At the age of fourteen, Zachary Brounstein had the type of epiphany that only the lucky few experience. Having just finished the book “Atom: Journey Across the Subatomic Cosmos” by science writer Isaac Asimov, Brounstein walked into a dark room in the Ontario Science Center and decided what he wanted to do with his life.
“In this science center, there was this room that was completely dark,” Brounstein said. “It was pitch black. There was a small podium in the middle of the room and when I looked into it, I saw a thin glass plate with some liquid on it which I now know was ethanol. I had just finished a book by Isaac Asimov and I knew what I was looking at were subatomic particles decaying. I had never seen anything like that before. It was almost a spiritual moment to be in that room and see this stuff I had read about come to life. At that young age, I told myself ‘this is what I want to do with my life’. I wanted to pursue science and increase the human breadth of knowledge.”
Brounstein has fulfilled his goal in more ways than one. Since graduating from the University of Nevada, Reno in 2016 with a double major in Mathematics and Chemical Engineering as well as a double minor in Chemistry and Renewable Energy, Brounstein moved to New Mexico where he worked for two and a half years as the Nuclear Safety Engineer at Los Alamos National Laboratory. He is currently pursuing his Ph.D. at the University of New Mexico in Nano Science and Microsystems Engineering while continuing as a full-time researcher at the Los Alamos National Laboratory. Not only is Brounstein successful in his pursuit of science, but he has also made a meaningful commitment to future students following his same path. As a young alumnus of the College of Science, he endowed the Zachary R. Brounstein Scholarship Fund to support undergraduate students pursuing dual majors in the sciences.
“I had such a monumental experience at UNR,” Brounstein said. “I really wanted to give back and have others experience that as well. Your formative years are so pivotal. I think if I went to a different college and pursued a different path, my life would be very different, and I’m very happy with where I’m at.”
Brounstein’s bi-weekly contributions will fully fund his scholarship within five years, at which point it will exist indefinitely as an available source of support for students at the College of Science.
“This is something I really wanted to do,” Brounstein said. “Obviously, it is a lot easier to keep the money than to donate it, but hopefully others will read this and realize ‘I can give on a regular basis and actually help out others forever.’ Just five years of my time will help people out in perpetuity. I think that trade-off is infinitely beneficial.”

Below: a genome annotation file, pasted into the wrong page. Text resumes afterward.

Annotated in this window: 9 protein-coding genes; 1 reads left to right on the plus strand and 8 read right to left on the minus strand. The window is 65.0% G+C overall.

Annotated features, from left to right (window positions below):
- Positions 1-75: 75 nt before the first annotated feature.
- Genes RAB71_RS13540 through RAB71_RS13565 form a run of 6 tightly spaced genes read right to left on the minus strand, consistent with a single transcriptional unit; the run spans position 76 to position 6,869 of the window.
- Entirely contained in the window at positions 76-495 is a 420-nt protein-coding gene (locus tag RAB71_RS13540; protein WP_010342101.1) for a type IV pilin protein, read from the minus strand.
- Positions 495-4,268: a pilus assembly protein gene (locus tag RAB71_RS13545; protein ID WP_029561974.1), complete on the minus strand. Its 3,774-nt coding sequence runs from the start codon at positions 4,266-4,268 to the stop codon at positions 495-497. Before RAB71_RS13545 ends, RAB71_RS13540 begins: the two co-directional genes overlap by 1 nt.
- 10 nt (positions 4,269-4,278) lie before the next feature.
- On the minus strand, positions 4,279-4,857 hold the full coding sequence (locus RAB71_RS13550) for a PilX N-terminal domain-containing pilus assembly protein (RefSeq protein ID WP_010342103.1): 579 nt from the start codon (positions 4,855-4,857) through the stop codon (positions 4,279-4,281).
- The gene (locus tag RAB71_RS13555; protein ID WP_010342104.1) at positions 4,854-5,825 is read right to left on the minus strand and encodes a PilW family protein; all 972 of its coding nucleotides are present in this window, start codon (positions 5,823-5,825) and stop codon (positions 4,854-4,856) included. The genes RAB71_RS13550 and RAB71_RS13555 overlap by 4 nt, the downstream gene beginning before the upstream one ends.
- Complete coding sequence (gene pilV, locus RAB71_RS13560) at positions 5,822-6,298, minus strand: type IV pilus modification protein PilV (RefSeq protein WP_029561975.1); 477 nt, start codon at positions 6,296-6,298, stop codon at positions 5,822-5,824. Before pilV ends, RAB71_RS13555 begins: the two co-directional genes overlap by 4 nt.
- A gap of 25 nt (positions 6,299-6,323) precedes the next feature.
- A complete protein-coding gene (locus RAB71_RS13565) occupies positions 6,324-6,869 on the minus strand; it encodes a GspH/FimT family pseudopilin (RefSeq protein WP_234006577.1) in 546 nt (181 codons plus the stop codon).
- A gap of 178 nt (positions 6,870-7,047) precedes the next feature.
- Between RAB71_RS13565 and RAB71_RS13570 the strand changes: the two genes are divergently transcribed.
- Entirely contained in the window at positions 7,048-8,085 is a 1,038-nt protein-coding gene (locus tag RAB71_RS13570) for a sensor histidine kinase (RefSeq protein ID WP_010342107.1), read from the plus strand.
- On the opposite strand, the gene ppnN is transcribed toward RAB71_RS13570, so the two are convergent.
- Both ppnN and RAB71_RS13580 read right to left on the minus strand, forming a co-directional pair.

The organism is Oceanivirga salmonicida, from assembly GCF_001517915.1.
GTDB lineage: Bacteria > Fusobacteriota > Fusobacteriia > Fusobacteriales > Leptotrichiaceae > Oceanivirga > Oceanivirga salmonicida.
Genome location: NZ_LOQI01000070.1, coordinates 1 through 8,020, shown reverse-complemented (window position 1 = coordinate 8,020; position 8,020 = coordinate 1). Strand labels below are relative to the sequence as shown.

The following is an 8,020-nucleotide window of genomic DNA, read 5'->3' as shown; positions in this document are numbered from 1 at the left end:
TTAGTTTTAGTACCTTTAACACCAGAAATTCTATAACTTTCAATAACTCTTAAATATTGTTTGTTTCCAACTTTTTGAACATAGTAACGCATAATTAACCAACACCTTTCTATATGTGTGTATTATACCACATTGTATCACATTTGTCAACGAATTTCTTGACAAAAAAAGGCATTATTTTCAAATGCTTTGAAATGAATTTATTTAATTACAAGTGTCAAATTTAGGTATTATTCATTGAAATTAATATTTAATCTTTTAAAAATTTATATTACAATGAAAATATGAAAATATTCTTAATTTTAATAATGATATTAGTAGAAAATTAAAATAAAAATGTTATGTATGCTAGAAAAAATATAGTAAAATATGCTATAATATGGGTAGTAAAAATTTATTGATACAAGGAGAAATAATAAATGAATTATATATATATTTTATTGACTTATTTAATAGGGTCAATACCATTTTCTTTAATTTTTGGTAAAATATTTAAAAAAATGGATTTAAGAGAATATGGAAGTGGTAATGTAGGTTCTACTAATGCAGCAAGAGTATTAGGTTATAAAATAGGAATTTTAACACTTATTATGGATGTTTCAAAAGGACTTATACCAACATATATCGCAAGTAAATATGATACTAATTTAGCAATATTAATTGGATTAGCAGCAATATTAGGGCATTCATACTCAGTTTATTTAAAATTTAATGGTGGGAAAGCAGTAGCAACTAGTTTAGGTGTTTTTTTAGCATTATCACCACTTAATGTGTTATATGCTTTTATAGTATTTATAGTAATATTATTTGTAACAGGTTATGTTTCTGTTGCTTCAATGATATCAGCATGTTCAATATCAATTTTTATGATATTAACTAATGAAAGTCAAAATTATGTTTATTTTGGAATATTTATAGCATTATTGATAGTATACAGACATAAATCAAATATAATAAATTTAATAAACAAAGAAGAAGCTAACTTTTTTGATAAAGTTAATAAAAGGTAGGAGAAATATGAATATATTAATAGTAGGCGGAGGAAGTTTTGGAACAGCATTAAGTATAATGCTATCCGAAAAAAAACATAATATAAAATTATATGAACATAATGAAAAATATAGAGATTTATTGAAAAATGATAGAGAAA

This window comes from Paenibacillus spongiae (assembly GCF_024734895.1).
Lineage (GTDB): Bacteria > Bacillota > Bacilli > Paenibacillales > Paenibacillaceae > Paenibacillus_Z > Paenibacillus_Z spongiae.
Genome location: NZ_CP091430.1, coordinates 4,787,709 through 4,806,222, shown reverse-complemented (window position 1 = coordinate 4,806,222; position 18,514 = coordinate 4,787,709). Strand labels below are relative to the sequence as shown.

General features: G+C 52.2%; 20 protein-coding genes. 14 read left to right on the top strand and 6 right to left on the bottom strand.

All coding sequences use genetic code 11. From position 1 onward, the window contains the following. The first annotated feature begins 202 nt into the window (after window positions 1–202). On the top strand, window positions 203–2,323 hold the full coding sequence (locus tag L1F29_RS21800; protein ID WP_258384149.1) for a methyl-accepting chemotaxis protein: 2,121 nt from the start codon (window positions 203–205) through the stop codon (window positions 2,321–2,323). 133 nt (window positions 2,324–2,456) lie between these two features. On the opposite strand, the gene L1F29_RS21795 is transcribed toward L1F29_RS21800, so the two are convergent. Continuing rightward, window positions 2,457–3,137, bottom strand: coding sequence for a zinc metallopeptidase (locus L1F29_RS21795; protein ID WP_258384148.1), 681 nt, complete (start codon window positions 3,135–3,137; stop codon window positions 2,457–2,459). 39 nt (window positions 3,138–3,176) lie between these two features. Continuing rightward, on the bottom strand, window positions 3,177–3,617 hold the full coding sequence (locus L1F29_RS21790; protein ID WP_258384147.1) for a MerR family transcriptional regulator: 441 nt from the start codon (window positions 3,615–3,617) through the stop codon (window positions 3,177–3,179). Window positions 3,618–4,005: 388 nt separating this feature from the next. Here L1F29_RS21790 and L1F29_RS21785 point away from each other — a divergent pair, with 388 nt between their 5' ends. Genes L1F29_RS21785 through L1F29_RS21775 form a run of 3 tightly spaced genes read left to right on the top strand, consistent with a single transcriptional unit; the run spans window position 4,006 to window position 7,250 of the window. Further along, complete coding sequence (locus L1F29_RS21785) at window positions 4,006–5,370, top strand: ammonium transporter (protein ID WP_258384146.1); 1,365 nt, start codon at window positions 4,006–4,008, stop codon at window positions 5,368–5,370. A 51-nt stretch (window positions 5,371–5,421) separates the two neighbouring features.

Brounstein’s endowment represents a continuation of his leadership and altruism during his time at the University. While pursuing his double major and double minor, Brounstein worked at the Math Center tutoring students. He credits this position for not only preparing him for the real-world work force, but for also helping him to develop valuable time management skills.
“I loved helping the students,” Brounstein said. “It didn’t feel like work, it felt like hanging out with people and doing math. But having to balance work, my social life and school – that was really tough. It really forced me to undergo a lot of time management protocols.”
Brounstein also credits joining the fraternity Alpha Epsilon Pi for honing his leadership skills.
“The fraternity was really new,” Brounstein said. “It had only started the year before I joined. Because we were so small, we had to build everything from the ground up. There were a lot of pitfalls, a lot of things we did wrong, but a lot of things we did right. I really wanted the fraternity to succeed and that forced me to take up a leadership position.”
After graduating, Brounstein’s move to New Mexico was based almost exclusively on Los Alamos National Laboratory’s job offer which included full support of employees pursuing higher education, a benefit he is enthusiastically taking advantage of.
“At the beginning of 2019, I found a position where I could pursue my Ph.D. full time and I could do research at the laboratory,” Brounstein said. “My new job is doing research full-time. I wake up every day really excited to go to work.”
Only three years out of college, Brounstein’s enthusiasm for science and life has led to a successful career and a future full of opportunities Brounstein is not likely to pass up.
“If there is an opportunity to do something – even something small – the maxim that I use is ‘Will I regret this in five years?’ Most often, the answer is no.”